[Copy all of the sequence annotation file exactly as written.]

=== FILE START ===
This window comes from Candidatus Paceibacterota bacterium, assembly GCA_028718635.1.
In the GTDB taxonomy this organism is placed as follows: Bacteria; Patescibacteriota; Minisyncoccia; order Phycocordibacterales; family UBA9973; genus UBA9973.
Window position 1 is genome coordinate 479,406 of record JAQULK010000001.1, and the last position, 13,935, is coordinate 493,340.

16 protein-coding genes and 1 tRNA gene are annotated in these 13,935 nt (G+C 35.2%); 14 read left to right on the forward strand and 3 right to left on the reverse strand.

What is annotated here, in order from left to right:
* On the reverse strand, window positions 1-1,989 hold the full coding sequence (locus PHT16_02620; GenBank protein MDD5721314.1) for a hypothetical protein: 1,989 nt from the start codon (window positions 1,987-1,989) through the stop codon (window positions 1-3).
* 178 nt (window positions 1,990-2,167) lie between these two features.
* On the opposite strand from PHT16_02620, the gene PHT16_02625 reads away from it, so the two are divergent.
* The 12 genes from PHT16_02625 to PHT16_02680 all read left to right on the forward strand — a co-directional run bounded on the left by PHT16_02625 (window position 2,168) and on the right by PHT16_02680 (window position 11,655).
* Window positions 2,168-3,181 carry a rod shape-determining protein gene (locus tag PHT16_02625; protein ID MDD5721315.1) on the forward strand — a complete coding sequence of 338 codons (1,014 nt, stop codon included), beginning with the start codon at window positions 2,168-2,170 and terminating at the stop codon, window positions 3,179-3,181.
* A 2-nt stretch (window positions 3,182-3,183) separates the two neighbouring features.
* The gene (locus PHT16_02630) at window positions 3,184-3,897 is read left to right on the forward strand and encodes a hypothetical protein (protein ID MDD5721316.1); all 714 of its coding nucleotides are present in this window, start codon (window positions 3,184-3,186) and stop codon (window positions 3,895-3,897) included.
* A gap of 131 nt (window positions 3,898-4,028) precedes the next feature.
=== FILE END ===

This window comes from Candidatus Paceibacterota bacterium, assembly GCA_028718635.1.
In the GTDB taxonomy this organism is placed as follows: Bacteria; Patescibacteriota; Minisyncoccia; order Phycocordibacterales; family UBA9973; genus UBA9973.
Window position 1 is genome coordinate 479,406 of record JAQULK010000001.1, and the last position, 13,935, is coordinate 493,340.

16 protein-coding genes and 1 tRNA gene are annotated in these 13,935 nt (G+C 35.2%); 14 read left to right on the forward strand and 3 right to left on the reverse strand.

What is annotated here, in order from left to right:
* On the reverse strand, window positions 1-1,989 hold the full coding sequence (locus PHT16_02620; GenBank protein MDD5721314.1) for a hypothetical protein: 1,989 nt from the start codon (window positions 1,987-1,989) through the stop codon (window positions 1-3).
* 178 nt (window positions 1,990-2,167) lie between these two features.
* On the opposite strand from PHT16_02620, the gene PHT16_02625 reads away from it, so the two are divergent.
* The 12 genes from PHT16_02625 to PHT16_02680 all read left to right on the forward strand — a co-directional run bounded on the left by PHT16_02625 (window position 2,168) and on the right by PHT16_02680 (window position 11,655).
* Window positions 2,168-3,181 carry a rod shape-determining protein gene (locus tag PHT16_02625; protein ID MDD5721315.1) on the forward strand — a complete coding sequence of 338 codons (1,014 nt, stop codon included), beginning with the start codon at window positions 2,168-2,170 and terminating at the stop codon, window positions 3,179-3,181.
* A 2-nt stretch (window positions 3,182-3,183) separates the two neighbouring features.
* The gene (locus PHT16_02630) at window positions 3,184-3,897 is read left to right on the forward strand and encodes a hypothetical protein (protein ID MDD5721316.1); all 714 of its coding nucleotides are present in this window, start codon (window positions 3,184-3,186) and stop codon (window positions 3,895-3,897) included.
* A gap of 131 nt (window positions 3,898-4,028) precedes the next feature.